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Thomson also argued that there will still be a need to use embryos in the future.
But I do think it means that people are going to change the way they reason about the balance between science and ethics because of this advance.
I know that you believe that human embryos have intrinsic worth.
A counterargument explaining the case embryonic stem cell research is made by Jonathan Moreno, a professor at the University of Pennsylvania and a senior fellow at the Center for American Progress in Washington, D. Featuring: Yuval Levin, Hertog Fellow and Director of the Bioethics and American Democracy Program, Ethics and Public Policy Center Interviewer: David Masci, Senior Research Fellow, Pew Forum on Religion & Public Life Recently, researchers in the United States and Japan successfully turned human skin cells into cells that behave like embryonic stem cells.
There has been some discussion that this advance makes the moral and ethical debate over embryonic stem cells moot. I think it’s going to take a while for the ethical debate to catch up with the science.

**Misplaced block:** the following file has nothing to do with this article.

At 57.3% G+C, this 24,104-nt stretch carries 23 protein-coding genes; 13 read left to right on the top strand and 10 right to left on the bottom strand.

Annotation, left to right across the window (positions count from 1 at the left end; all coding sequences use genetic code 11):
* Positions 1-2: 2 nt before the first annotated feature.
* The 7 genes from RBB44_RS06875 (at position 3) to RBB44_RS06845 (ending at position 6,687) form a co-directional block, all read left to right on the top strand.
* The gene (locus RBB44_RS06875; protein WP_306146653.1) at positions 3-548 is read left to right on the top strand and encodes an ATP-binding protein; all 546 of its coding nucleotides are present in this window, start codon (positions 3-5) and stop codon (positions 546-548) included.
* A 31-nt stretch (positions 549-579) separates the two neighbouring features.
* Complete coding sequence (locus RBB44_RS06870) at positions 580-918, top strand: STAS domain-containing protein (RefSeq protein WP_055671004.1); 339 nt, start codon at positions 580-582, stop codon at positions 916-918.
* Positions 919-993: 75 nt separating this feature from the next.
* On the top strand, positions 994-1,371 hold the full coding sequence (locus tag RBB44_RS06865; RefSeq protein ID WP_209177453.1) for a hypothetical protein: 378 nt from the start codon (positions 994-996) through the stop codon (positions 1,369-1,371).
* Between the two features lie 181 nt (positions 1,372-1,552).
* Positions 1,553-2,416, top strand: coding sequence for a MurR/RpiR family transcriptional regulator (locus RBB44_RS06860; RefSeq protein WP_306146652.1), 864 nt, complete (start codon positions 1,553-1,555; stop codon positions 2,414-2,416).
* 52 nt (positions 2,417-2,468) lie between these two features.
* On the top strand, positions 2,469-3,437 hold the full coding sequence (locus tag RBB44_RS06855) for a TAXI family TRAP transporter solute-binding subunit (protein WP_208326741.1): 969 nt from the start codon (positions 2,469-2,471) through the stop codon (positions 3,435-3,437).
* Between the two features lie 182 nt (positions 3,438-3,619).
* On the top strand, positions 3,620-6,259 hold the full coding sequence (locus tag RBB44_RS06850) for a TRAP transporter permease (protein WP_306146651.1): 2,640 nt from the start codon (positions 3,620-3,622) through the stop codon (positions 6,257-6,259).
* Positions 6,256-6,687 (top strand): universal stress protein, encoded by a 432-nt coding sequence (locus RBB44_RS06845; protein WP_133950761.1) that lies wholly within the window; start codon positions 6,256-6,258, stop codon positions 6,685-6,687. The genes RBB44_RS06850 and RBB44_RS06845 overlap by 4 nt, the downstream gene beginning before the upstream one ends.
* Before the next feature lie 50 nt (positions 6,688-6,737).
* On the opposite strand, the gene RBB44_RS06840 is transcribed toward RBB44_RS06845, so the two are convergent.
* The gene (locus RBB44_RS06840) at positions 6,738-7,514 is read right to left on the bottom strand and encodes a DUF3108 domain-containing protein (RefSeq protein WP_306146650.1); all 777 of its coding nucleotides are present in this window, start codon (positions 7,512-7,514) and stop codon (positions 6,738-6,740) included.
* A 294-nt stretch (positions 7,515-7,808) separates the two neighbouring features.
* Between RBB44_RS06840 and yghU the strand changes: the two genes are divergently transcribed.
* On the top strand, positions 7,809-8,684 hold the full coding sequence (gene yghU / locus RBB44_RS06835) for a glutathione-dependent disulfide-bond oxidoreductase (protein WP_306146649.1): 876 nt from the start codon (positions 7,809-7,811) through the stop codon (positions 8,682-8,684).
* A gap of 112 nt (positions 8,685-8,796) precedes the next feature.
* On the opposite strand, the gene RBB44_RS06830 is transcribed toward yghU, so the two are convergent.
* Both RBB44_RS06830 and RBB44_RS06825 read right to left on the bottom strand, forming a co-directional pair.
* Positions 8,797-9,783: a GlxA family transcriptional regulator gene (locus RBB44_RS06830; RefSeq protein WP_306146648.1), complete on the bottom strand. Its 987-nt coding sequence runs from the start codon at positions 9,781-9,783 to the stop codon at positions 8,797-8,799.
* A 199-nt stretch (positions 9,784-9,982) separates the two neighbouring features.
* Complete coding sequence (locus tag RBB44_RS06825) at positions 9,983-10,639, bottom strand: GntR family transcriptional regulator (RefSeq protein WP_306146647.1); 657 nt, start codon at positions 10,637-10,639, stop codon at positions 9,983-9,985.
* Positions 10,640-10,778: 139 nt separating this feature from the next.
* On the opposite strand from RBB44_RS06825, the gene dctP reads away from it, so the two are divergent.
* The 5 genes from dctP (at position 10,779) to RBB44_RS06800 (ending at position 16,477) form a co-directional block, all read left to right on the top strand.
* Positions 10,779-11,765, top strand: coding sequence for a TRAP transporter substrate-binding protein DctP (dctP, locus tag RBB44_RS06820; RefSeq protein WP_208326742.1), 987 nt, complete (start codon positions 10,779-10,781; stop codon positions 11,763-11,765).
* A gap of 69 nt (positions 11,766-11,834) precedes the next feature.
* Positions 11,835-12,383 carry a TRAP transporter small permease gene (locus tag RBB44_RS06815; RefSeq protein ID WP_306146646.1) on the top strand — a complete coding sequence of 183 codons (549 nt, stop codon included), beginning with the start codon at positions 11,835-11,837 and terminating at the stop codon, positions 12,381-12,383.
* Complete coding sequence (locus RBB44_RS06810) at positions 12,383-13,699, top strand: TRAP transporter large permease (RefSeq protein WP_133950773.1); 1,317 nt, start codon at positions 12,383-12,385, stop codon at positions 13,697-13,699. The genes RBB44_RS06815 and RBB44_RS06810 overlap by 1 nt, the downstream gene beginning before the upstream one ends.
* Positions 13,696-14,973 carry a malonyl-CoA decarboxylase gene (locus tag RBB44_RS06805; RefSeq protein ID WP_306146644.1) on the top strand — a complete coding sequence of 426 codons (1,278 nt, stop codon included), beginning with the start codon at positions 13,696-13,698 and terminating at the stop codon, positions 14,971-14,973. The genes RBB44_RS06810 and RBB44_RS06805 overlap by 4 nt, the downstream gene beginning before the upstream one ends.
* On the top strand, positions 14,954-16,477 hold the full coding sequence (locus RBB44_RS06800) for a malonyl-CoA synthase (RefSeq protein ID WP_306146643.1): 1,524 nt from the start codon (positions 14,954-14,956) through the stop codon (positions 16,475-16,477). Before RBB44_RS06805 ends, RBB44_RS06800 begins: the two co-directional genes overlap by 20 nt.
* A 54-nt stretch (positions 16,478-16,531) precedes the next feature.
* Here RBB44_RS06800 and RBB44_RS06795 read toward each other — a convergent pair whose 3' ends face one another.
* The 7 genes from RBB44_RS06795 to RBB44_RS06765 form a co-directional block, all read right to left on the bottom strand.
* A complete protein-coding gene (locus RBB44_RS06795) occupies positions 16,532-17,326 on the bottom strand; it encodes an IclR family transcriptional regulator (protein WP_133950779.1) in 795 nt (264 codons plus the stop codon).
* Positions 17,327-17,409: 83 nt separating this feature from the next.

I think that balance has changed because of this advance, and having an alternative to embryonic stem cell research that achieves the same result will obviously affect the way people think about the ethics of this issue.
That doesn’t mean the scientists no longer have any use for embryonic stem cells or even that they won’t have any use for them.
At the same time, many scientists say that embryonic stem cell research is necessary to unlock the promise of stem cell therapies since embryonic stem cells can develop into any cell type in the human body.
In late 2007, researchers in the United States and Japan succeeded in reprogramming adult skin cells to act like embryonic stem cells.
Scientists largely agree that stem cells may hold a key to the treatment, and even cure, of many serious medical conditions.
But while the use of adult stem cells is widely accepted, many religious groups and others oppose stem cell research involving the use and destruction of human embryos.